Please use this identifier to cite or link to this item: http://hdl.handle.net/2440/86643
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Type: Journal article
Title: Consuming the Lama: transformations of Tibetan Buddhist bodies
Author: Zivkovic, T.
Citation: Body and Society, 2014; 20(1):111-132
Publisher: SAGE Publications
Issue Date: 2014
ISSN: 1357-034X
1460-3632
Statement of
Responsibility: 
Tanya Maria Zivkovic
Abstract: Tibetan understandings about the bodies of spiritual teachers or lamas challenge the idea of a singular and bounded form. Tibetan Buddhists believe that the presence of the lama does not depend on their skin-encapsulated temporal body, or a singular lifespan. After death, it is not uncommon for a lama to materialize in other appearances or to become incorporated into the bodies of others through devotees’ consumption of their bodily remains. In this article, I discuss how the European ingestion of the holy bodies of Tibetan lamas creates new possibilities for embodied intersubjectivity, and also how this practice repositions bodily substance in cannibal discourse.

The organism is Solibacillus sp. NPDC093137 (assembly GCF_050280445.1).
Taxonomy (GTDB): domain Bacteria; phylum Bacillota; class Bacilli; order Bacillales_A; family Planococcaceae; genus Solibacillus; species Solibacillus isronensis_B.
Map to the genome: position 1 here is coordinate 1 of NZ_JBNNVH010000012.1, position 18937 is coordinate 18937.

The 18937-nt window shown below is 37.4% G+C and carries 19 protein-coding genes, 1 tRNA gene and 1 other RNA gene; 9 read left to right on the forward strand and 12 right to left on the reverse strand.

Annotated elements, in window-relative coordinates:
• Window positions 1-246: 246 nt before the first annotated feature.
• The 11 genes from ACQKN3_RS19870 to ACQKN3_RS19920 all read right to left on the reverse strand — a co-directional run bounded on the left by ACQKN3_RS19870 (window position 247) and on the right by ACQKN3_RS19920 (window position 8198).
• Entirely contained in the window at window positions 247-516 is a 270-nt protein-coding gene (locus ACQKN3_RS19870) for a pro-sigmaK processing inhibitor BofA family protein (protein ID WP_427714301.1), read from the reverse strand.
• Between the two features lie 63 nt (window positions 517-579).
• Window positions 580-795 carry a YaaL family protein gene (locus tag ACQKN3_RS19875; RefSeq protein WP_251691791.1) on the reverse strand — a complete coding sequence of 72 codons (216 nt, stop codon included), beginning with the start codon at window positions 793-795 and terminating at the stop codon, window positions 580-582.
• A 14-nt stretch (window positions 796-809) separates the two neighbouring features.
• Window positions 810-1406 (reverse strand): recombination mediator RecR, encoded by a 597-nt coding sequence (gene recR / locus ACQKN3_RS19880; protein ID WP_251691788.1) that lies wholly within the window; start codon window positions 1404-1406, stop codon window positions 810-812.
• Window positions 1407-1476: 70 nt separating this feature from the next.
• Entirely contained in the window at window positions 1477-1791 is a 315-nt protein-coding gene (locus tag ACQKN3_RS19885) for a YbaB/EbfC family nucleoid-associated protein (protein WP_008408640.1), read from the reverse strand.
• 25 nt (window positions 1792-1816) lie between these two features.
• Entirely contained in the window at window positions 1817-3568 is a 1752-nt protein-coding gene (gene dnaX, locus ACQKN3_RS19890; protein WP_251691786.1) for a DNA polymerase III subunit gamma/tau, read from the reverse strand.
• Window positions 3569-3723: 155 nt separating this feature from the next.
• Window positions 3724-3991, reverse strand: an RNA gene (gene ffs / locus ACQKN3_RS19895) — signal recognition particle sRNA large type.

Keywords: Bodies; cannibalism; death; Tibetan Buddhism
Rights: © The Author(s) 2014
RMID: 0020135680
DOI: 10.1177/1357034X12462252
Appears in Collections:Gender Studies and Social Analysis publications

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